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“Everyone got the start.” Tom Ryan, Tipperary, Ireland, 1941

The 1950s and ‘60s were a time of full employment in Britain. In 1954, the Willesden Borough Council recorded 450 businesses, employing 37,000 people.

The earliest wave of migrants from Ireland and Pakistan were predominantly unskilled or semi-skilled, from rural towns and villages, and able to undertake the manual work in factories and construction. Later, doctors and nurses were actively recruited from Pakistan and Ireland.

It was estimated that by 1971, 12% of Britain's nurses were Irish nationals.
Doctors from India and Pakistan came in huge numbers in response to an appeal in the early 1960s by the then health minister Enoch Powell. More than 18,000 subsequently arrived in the UK.

Many Irish also came to work in schools and further education, something they could do more easily due to common language.

In Cricklewood, as many as 200 men would line up in front of The Crown pub before dawn, waiting for vans to take them to the building sites.


“Oh, you could walk from one job into another. I came over on a Friday, and my aunty, Lord have mercy on her, she lived beside a big tower block that was getting built and she knew the foreman in charge. I was working on the Monday.” Michael Troy, Offaly, Ireland, 1942 

Smiths Industries was another major employer, with 8,000 people working in shifts, making clocks and speedometers for cars. The factory was on the corner of Temple Road and the A5, Edgware Road, now the site of a retail park. 


“It was very easy to find work. Starting at Smiths industries, next door to that there was the bus garage, and just past that Dollis Hill Lane. From then on to Hendon – all factories. And every single one of those factories had signs up for vacancies.” Daniel Foley, Mayo, Ireland, 1945

The Smiths industries factory, Temple Road, in its 1960s heyday (©The Smiths Group)

London Transport ran overseas recruitment campaigns to attract workers.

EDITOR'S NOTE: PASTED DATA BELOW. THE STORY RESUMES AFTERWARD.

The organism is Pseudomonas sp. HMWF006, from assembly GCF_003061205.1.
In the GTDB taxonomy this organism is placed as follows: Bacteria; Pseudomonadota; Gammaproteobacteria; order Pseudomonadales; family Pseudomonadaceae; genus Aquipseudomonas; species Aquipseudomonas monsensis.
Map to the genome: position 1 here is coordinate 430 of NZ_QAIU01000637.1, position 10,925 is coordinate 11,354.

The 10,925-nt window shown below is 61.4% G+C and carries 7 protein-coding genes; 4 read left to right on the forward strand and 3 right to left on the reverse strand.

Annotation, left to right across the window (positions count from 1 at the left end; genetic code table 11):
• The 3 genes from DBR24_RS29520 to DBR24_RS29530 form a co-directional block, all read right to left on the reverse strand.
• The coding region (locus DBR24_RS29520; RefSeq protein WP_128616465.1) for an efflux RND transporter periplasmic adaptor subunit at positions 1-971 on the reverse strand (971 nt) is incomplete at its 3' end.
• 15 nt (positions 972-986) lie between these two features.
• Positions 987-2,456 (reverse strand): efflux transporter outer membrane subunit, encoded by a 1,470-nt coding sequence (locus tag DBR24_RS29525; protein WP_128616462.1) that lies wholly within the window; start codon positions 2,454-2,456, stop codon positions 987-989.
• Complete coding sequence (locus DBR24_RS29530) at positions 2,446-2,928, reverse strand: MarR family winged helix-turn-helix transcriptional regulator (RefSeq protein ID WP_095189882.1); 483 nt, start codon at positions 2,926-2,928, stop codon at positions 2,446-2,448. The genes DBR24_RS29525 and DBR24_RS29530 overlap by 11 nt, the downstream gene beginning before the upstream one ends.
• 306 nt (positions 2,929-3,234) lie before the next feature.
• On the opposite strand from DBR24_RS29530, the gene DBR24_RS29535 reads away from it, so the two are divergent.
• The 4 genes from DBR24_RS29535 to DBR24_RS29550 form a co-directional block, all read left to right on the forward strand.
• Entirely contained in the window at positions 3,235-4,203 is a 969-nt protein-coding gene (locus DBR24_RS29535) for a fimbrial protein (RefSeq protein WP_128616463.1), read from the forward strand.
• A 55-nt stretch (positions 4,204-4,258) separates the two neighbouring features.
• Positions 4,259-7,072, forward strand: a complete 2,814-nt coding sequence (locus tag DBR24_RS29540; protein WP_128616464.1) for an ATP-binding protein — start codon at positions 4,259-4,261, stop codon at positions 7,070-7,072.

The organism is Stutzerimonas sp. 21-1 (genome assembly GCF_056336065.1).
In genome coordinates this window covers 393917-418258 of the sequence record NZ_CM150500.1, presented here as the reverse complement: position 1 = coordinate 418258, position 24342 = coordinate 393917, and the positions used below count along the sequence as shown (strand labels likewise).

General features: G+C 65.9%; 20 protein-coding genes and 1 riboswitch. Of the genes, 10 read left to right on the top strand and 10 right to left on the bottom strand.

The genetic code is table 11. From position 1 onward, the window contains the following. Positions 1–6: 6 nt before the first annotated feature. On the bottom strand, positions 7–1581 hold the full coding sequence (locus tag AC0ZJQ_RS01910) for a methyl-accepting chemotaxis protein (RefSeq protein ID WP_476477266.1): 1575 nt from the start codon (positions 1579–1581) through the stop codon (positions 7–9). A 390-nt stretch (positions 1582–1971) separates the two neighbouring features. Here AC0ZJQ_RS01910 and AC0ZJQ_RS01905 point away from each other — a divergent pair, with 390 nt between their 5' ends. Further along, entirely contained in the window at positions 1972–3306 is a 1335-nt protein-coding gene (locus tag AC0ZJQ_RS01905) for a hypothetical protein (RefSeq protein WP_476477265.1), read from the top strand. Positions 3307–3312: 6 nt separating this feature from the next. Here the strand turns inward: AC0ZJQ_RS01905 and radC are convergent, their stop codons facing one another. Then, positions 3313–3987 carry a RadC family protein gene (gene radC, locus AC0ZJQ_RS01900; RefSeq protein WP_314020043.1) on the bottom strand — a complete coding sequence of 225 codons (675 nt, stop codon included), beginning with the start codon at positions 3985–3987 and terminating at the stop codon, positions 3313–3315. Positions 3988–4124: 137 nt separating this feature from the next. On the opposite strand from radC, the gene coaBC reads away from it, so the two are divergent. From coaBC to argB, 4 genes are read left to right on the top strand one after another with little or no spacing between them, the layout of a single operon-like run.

One article in the Willesden Chronicle, 7 October 1960, began “Every effort is being made to recruit more men and women for bus work…”

The Ascot Gas Water Heater factory was on the site now occupied by Ikea, Neasden. It had a large Pakistani workforce, which grew as men working there helped new arrivals to find work. 

“If you weren’t working, those who were working used to ask their foreman or charge-hand if there were job vacancies. The word was “promise”; so you’d take your friends to your place of work and they used to take people on.” Tariq Dar, Jhelum, Pakistan, 1952

Pakistani workers at the Ascot Gas Water Heater factory, c. 1960. Image courtesy of Tariq Dar.

“What young people must know is that when we came here, I was working for £7.50 a week. They don’t believe you if you tell them. And that was good wages!” Mohammad Zaffar Iqbal

A letter of recommendation for Mr Bashir, employee of Ascot Gas Water Heaters Ltd. Image courtesy of Tariq Dar.

For many, factory work was a ’stop gap’ before moving on to other things. Many Pakistanis opened retail businesses, while the Irish often ran construction firms.

Several factories were destroyed in a fire on Claremont Road in the late 1970s. Combined with high business rates, it was the beginning of the end of the factory heyday. Smiths Industries finally closed in 1978.